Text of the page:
A week ago, the City’s IT staff was preventing attachments to be received via email by City staff, and was urging people to use an FTP to transfer files.
As of this writing, the City says that IT staff and contract help is “working around the clock” to fix the problem.
There have been various and so far unconfirmed reports of 911 dispatch being compromised and the City’s 311 service having its backup files deleted.
But City spokesperson Gavin says, “There have been no interruptions at 911, and no data loss at 311 (or anywhere that we know of).”
“There is no question this virus has been a big inconvenience for City staff. So far there’s no evidence of any data that has been compromised or files that have been deleted,” she says.
“There has been minor impact to the public, by that I mean money could not be taken at the Parking Services office, you could only pay online,” she says.
“Traffic court has to be rescheduled, the City’s bid/purchasing website has been unaccessible and IT is prohibiting staff from receiving PDF attachments from outside email until this virus is eliminated, “ Gavin says.
“The city is continuing to provide uninterrupted Public Safety and core services such as water/sewer, sanitation, parking, etc,” Gavin relates.
That said, even with what little we know of the malware infection, it’s likely that City business has incurred not just “inconvenience,” but extensive real world cost which will probably be transferred to taxpayers.
Keep in mind we are already paying a sizeable new Fire Fee specifically because of past financial mismanagement which cost the City more money than budgeted, as well as unforeseen costs from the breakup of the police merger.
And that followed yet another computer controversy, as the software system governing City utility bills was screwed up for the better part of a year.[content-3]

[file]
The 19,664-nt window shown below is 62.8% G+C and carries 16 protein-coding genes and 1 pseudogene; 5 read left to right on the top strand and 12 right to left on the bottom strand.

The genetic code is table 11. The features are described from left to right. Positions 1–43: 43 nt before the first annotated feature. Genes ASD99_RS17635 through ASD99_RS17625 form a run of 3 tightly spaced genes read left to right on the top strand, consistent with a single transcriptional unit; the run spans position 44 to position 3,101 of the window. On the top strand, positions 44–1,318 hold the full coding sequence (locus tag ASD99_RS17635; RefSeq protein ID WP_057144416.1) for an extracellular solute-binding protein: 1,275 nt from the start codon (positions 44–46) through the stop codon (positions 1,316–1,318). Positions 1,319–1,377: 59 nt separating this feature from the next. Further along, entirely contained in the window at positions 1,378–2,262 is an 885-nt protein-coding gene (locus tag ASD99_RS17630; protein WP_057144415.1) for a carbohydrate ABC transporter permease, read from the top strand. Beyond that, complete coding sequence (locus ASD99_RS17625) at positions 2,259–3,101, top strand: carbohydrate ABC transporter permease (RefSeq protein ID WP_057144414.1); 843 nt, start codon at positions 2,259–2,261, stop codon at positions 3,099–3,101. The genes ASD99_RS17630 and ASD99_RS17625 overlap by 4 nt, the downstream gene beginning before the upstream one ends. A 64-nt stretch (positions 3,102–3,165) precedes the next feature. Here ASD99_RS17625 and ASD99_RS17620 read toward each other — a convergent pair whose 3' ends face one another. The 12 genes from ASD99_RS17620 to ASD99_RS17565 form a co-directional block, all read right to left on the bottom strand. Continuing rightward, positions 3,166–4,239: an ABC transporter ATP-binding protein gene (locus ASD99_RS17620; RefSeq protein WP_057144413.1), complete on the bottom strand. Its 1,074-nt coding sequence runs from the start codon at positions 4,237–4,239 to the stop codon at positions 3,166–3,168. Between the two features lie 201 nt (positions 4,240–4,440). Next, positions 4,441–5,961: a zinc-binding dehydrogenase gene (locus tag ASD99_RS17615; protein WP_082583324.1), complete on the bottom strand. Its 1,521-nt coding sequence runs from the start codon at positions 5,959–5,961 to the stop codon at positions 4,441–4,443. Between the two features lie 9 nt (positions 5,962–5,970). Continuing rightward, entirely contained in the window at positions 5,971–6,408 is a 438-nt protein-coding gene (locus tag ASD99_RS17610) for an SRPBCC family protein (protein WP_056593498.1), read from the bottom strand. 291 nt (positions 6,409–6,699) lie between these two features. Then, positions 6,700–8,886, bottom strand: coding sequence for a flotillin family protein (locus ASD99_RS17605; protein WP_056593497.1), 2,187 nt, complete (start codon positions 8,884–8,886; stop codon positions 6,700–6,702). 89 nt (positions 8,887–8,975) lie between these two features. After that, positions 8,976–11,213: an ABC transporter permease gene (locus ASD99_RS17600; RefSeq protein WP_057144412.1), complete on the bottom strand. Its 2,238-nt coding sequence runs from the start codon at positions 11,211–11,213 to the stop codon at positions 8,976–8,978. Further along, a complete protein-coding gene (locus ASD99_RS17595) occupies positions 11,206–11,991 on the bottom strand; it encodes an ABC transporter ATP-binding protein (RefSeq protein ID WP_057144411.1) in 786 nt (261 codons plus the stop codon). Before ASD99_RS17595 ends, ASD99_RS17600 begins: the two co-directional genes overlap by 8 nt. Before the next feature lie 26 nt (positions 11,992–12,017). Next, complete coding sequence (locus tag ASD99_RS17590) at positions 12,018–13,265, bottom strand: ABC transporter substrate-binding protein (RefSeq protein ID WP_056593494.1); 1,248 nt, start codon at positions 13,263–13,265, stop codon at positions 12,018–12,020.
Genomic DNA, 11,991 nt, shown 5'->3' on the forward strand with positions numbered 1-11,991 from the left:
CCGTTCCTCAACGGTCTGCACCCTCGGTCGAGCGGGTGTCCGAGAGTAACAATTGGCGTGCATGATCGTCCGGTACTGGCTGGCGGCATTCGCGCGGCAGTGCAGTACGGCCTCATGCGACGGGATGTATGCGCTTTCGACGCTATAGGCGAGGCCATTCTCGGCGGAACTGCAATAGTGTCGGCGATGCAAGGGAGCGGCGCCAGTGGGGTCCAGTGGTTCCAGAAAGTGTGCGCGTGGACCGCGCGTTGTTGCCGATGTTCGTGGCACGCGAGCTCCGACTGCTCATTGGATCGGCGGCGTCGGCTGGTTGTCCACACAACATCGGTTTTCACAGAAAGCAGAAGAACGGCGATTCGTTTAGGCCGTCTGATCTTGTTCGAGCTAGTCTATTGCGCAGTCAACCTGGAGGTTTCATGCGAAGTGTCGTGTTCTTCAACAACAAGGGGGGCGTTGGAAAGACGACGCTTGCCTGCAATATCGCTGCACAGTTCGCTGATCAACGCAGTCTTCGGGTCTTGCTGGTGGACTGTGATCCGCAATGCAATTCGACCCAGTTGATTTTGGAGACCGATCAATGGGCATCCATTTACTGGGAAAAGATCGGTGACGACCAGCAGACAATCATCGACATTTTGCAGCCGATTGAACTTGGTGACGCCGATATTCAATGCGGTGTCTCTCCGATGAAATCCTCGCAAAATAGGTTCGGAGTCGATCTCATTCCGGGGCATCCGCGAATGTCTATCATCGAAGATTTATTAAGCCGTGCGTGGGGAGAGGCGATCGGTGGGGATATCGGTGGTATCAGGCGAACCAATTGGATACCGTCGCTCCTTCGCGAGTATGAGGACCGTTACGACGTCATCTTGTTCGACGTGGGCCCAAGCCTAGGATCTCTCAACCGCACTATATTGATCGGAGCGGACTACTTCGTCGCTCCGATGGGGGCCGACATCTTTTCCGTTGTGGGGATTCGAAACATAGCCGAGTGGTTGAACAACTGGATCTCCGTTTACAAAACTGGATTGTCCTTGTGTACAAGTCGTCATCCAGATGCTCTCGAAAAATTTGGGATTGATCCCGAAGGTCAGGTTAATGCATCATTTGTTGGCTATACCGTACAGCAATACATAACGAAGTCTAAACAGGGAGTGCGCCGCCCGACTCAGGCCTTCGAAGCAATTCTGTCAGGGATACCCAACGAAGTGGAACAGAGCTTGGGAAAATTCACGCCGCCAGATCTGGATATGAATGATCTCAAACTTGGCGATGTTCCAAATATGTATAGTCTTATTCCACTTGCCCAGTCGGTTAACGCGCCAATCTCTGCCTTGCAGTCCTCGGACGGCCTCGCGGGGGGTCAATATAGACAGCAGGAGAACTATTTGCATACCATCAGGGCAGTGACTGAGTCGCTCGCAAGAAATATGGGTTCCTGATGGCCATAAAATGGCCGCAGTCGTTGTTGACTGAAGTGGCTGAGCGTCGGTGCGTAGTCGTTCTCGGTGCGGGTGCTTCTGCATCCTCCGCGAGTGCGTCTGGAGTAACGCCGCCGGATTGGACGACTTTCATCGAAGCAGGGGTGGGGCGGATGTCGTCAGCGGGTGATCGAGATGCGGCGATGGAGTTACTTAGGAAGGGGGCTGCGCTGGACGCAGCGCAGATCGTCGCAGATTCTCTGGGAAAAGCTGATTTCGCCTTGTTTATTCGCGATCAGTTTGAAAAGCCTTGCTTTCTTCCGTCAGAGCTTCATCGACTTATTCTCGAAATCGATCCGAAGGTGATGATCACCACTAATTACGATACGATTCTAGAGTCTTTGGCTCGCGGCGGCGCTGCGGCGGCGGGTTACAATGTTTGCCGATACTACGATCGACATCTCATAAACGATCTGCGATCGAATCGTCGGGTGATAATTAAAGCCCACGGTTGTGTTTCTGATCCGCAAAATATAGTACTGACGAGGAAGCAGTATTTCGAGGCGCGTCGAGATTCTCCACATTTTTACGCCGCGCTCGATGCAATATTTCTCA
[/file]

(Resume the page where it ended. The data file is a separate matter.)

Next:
In this new case, the root cause could be a mundane one.
A local IT expert I interviewed, who prefers to stay anonymous, speculates that “compromised ad servers from Facebook Quiz related websites is the most likely culprit. That and people doing online shopping on city systems.”
The expert also says it wouldn’t surprise him if it were a more targeted attack.
“There are actors out there trying every door they can to see if any of them are unlocked,” he says.
The expert says the City did the right thing in bringing in help from outside contractor Level 3.
Comparing Level 3 to “calling in the National Guard,” the expert tells me, “They’re kind of of a big dog in the industry. I’m glad the City IT Department recognized they were outclassed.”
While hacking happens to nearly everyone these days, one could be forgiven for concluding that the City of Savannah seems to be at a uniquely vulnerable point with regards to systems and finance management overall.
Let’s just hope they don’t have the idea to pass another new fee to cover the cost of this latest screw-up — the full cost of which we aren’t able to add up yet.
Or maybe it’s best that we don’t give them any more ideas at all....